Film Review: Sense and Sensibility (2024)

The Hallmark Channel take on Jane Austen in this diverse interpretation of Sense and Sensibility

“Is it alright if I call you Mr F?”

I don’t know if I’ve ever actually watched a Hallmark movie before but in a departure from their usual type of programming, they’ve just released their own take on Sense and Sensibility with the excellent Martina Laird in the cast who I can rarely resist, so I ventured in for a bit of bank holiday viewing. Jane Austen fans have long been spoiled by the equally iconic 1995 film version and 2008’s TV mini-series but there’s always new audiences to entice.

Directed by Roger M Bobb from a teleplay by Tim Huddleston, I think that this is a sweet enough version to certainly draw the casual viewer in. Centred on the Dashwood sisters Elinor and Marianne, it follows their fortunes after the death of their father leaves them disgorged from the family estate and ‘reduced’ to living in the spare cottage of a distant family member. From there, their plans for love and marriage are distinctly reshaped.

Whilst the presence of a majority Black cast might prove a big deal for some, the reality is is that it works regardless. Subtle touches in the production design and script nod to the presence of historical people of colour in paintings on the walls and in literary references (I have to admit to needing to google poet Phillis Wheatley but considered me educated). It also means that actors like Laird get to take on period roles like the chattering Mrs Jennings for which they are perfect but rarely get seen (I felt the same about Nikki Amuka-Bird in The Personal History of David Copperfield).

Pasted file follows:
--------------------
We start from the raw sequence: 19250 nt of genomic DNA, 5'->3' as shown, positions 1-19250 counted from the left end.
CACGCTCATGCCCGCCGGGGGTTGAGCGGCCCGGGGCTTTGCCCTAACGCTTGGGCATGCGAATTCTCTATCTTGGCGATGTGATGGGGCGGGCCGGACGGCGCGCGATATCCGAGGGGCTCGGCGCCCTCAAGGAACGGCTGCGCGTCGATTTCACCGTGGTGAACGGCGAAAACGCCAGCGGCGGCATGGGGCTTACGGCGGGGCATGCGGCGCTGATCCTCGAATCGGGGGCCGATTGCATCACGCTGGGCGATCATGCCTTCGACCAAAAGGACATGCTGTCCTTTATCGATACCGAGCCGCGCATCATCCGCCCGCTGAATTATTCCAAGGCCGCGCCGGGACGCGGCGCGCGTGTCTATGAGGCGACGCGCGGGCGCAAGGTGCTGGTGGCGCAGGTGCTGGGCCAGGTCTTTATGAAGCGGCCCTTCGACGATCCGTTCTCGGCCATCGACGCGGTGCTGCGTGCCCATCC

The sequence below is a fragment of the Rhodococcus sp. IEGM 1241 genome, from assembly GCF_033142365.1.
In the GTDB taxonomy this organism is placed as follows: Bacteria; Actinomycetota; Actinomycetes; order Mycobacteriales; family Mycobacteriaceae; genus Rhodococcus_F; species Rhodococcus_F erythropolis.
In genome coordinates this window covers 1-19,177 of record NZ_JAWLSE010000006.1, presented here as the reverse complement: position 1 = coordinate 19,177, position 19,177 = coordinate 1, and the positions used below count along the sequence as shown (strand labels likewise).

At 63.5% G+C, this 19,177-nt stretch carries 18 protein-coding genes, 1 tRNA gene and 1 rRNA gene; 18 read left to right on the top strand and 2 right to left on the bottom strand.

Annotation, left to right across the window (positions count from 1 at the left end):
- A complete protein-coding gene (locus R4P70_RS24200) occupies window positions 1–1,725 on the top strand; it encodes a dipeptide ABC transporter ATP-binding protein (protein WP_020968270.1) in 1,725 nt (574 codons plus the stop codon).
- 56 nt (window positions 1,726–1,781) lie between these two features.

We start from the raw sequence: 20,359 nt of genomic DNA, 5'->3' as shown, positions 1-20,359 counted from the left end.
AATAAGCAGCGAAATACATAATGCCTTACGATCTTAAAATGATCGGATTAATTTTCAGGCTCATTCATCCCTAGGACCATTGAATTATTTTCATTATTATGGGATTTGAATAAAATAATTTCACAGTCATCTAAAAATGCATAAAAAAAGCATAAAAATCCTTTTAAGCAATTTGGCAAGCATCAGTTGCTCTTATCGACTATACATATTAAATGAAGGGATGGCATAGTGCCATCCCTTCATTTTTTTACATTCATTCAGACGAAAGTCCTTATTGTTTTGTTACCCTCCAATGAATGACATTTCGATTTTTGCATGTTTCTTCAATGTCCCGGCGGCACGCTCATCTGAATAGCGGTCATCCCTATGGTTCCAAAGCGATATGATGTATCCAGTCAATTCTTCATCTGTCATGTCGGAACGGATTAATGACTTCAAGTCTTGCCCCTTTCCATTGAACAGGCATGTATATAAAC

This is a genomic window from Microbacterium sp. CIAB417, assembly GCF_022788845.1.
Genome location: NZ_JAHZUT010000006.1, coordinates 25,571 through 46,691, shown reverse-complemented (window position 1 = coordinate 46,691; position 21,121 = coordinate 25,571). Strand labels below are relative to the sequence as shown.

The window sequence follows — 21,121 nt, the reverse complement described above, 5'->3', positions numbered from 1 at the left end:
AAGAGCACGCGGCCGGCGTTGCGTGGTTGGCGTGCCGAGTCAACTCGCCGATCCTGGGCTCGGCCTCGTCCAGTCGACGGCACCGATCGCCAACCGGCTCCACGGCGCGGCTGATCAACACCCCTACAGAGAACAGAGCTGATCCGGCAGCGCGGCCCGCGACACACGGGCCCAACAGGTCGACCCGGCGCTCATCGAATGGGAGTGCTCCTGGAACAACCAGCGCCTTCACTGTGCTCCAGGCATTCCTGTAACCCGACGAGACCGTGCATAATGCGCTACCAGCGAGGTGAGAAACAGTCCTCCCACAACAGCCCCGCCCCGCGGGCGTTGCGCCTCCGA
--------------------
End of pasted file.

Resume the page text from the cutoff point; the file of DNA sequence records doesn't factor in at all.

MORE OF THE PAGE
Equally though, Huddleston’s script ends up a little too much like a Cliff’s Notes version of events, trying to pack in too much of the emotional terrain of dealing with the romantic travails caused by Edward Ferrars, John Willoughby and Colonel Brandon in all their dashing and dastardly ways. Deborah Ayorinde’s Elinor and Bethany Antonia’s Marianne are both appealingly done well but even they struggle with the more anachronistic moments in the script. Edward Bennett is fun as Sir John Middleton and I enjoyed Carlyss Peer too as the sneering Fanny and as a relatively undemanding watch, this serves as a decent entrée into Austen’s world.

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